The multi-billion dollar garment industry in Tirupur has survived another wave of Covid, without lockdowns or large-scale desertion of guest workers. In the last quarter of the financial year, however, the garment sector is caught in a paradox where there is a glimmer of hope for growth, as well as uncertainty posed by myriad challenges. Hope because the overseas market is poised for growth. But what’s pulling it down is the cost of raw material and infrastructural issues.
In 2020-21, Tirupur exports did not go beyond `24,700 crores. But this year, the manufacturers have managed to clock exports to the tune of `23,250 crores by December. “We hope to touch 33,000 crores by the end of this fiscal,’’ says Raja Shanmugam, president of Tirupur Exporters Association (TEA).
Vaccinations that boosted buyer sentiment in western countries, the absence of lockdowns, and an anti-China outlook that brought global orders to India were the reasons for the higher growth. Exporters add yet another reason for the spike in garment sales globally — buying of casual wear at the cost of formal wear due to the work-from-home scenario.
Though the first and second waves of the pandemic dealt a blow to the export garment sector, the third wave of Covid has offered certain advantages. Exporters say there are enough inquiries coming in from overseas buyers, which may turn into orders. Nevertheless, manufacturers point out challenges that might derail growth, especially for domestic players and small and medium units. Though the lifting of lockdown in western countries has not hindered sales, yarn price rise and increase in input costs are pulling down the sector.
Classic Polo managing director T R Sivaram says, “There is a 30% to 40% hike in the price of products due to raw material price rise. This is affecting domestic consumer behavior. Companies which were registering 30% growth rate are registering only single-digit growth rate which unsustainable for the industry.’’ He says a buyer who preferred luxury brands has scaled down the purchase to premium brands, those in the premium brand segment have moved down to mid-premium brands, and consumers in the latter segment have slid to economy brands. “Earlier shopping was a habit, now consumption is stagnant in the domestic market. The preference for loungewear will not spike anymore in the domestic segment,’’ he says. Domestic players say they are feeling the pinch of Omicron as walk-ins have reduced. Though not related to Covid, the increase in marked retail price has also affected sales.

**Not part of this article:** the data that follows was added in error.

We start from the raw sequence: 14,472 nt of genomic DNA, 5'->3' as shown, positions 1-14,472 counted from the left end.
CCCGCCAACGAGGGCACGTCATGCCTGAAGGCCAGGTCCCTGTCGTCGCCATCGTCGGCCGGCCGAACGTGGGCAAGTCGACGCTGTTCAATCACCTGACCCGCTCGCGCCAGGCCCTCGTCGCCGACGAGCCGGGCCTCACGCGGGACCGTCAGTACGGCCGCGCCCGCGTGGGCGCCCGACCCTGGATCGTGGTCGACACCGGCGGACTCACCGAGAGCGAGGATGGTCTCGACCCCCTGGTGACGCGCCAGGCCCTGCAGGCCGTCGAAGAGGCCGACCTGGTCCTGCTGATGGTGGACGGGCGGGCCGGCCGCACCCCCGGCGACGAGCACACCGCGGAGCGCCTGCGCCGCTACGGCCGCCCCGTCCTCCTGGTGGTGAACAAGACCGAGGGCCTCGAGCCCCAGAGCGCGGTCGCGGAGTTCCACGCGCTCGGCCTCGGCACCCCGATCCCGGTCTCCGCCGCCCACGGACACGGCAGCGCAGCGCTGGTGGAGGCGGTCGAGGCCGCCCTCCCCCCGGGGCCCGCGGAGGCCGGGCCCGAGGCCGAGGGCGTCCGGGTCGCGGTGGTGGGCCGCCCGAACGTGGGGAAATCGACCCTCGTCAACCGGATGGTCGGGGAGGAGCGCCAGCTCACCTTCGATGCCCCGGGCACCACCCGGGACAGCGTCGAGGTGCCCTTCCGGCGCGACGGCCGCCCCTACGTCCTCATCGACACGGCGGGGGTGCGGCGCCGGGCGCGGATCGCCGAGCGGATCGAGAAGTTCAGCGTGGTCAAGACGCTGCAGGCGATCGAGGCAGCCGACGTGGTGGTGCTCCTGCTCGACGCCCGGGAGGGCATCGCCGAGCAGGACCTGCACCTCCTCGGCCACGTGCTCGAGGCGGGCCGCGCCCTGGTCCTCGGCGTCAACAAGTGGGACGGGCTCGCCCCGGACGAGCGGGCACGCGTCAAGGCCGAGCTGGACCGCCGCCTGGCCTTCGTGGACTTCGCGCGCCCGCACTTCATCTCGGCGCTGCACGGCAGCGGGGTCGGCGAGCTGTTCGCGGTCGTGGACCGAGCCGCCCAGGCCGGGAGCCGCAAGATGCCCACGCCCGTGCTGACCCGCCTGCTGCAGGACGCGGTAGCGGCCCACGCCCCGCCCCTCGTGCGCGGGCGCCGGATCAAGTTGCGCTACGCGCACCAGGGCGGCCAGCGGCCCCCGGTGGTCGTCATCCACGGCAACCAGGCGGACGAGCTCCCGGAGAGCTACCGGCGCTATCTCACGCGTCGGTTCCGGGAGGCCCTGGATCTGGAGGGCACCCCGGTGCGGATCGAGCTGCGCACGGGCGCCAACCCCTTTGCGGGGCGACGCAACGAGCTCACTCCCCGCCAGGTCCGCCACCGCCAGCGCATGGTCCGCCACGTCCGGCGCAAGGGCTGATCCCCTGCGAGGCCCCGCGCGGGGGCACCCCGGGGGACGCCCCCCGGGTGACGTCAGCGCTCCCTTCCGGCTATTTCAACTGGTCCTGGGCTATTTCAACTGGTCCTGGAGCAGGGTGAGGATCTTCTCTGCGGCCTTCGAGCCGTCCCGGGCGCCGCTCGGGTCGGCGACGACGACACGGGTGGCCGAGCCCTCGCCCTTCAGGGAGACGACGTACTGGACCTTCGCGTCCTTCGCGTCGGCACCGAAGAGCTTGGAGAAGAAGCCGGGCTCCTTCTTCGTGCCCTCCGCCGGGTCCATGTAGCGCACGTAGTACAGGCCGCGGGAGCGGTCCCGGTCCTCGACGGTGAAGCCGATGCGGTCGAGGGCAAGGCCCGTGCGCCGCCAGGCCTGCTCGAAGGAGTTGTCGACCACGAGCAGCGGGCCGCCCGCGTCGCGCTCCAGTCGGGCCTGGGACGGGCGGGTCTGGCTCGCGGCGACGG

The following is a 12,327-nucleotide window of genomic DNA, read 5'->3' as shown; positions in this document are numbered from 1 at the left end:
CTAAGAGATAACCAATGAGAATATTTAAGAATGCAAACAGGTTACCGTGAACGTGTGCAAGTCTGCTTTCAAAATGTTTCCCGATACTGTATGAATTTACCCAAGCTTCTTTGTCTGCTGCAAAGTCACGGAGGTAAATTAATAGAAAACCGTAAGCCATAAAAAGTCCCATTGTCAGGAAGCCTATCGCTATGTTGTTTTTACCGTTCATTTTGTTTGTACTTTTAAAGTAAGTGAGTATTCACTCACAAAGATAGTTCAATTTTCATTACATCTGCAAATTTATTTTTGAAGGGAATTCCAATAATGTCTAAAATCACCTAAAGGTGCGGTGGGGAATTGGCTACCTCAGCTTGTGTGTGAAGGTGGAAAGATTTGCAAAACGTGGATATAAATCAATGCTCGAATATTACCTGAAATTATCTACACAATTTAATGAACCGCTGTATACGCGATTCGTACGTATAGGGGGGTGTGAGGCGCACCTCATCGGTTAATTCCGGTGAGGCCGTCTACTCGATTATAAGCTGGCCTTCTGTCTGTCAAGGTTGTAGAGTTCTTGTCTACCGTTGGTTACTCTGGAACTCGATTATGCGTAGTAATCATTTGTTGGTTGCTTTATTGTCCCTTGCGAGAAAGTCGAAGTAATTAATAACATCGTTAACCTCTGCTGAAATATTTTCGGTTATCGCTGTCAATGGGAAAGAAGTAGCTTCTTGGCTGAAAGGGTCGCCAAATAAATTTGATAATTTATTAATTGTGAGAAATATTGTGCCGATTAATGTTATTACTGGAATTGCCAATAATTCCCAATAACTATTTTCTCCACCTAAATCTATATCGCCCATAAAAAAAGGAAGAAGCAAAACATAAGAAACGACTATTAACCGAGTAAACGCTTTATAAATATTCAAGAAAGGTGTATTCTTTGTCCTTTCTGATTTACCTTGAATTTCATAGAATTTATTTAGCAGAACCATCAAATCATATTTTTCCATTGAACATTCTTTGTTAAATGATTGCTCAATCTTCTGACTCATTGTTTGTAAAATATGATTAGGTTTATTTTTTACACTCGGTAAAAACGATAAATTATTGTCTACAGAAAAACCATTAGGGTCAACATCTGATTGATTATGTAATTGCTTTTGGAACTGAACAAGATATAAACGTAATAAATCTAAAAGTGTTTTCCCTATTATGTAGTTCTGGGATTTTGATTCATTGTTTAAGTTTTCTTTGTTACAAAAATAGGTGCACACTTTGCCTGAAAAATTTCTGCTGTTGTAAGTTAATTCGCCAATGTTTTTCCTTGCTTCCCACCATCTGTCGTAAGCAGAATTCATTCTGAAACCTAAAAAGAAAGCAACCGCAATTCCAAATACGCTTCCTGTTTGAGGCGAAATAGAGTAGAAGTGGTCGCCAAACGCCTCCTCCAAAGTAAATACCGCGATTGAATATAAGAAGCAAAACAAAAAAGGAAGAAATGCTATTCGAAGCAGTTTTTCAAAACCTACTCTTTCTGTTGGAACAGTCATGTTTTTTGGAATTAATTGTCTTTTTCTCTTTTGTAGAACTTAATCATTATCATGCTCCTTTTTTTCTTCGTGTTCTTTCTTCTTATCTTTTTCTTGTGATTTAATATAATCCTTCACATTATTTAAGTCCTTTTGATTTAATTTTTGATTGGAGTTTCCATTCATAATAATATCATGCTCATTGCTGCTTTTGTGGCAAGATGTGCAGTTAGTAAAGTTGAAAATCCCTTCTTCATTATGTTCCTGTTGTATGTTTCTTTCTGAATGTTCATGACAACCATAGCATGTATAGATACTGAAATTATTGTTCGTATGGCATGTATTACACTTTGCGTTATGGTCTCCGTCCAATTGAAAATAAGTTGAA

M P Muthurathinam, president of Tirupur Exporters and Manufacturers Association (TEAMA), says though the value of exports has increased, the volume has not grown proportionately.
“Orders have increased, but the sharp spike in turnover is large because of an increase in product price rather than an increase in export orders. This is especially true for medium and small players.’’
Exporters say there was a lacuna on the part of the Union government in handholding the industry. Though there are ample global opportunities, Tirupur is unable to tap them because of the much-needed government assistance.
“Bangladesh is the most preferred country for global buyers and is booked to the brim. Vietnam next, because both countries have tariff advantages. Only spillover orders come to India,’’ says an exporter.
Representatives of the garment sector wanted the Centre to do a study on China, which, without having any advantageous treaty, has captured 40% of the overseas market because their government prepared a road map a decade ago. “The Chinese government provides supportive infrastructure and has asked industrialists to make use of it. On the other hand, Tirupur, which has 60% of the nation’s knitwear manufacturing, is left to fend for itself. Policymakers come up with ideas without knowing the issues that the units face,’’ he says.
While Bangladesh has 13% of the global market share and Vietnam 12%, India’s hovers around 4%, despite the availability of three mandatory ingredients — cotton, manpower, and manmade fiber. Bangladesh and Vietnam don’t have these raw materials but excel because of government support.
Muthurathinam points out that China and Bangladesh follow the pattern of the same industrialist owning all verticals such as yarn making, knitting, dyeing, and tailoring units. In Tirupur, not many have such umbrella infrastructure. So each player fixes his margin during the sale to the next vertical, effectively increasing the final price. “This will not work anymore as other countries are keeping their prices low,” Muthurathinam says.
Sivaram, however, says raw material price hike is the most dangerous threat to the industry. “We survived three Covid waves. The raw material price hike is the fourth wave, which we are battling without vaccination insight.”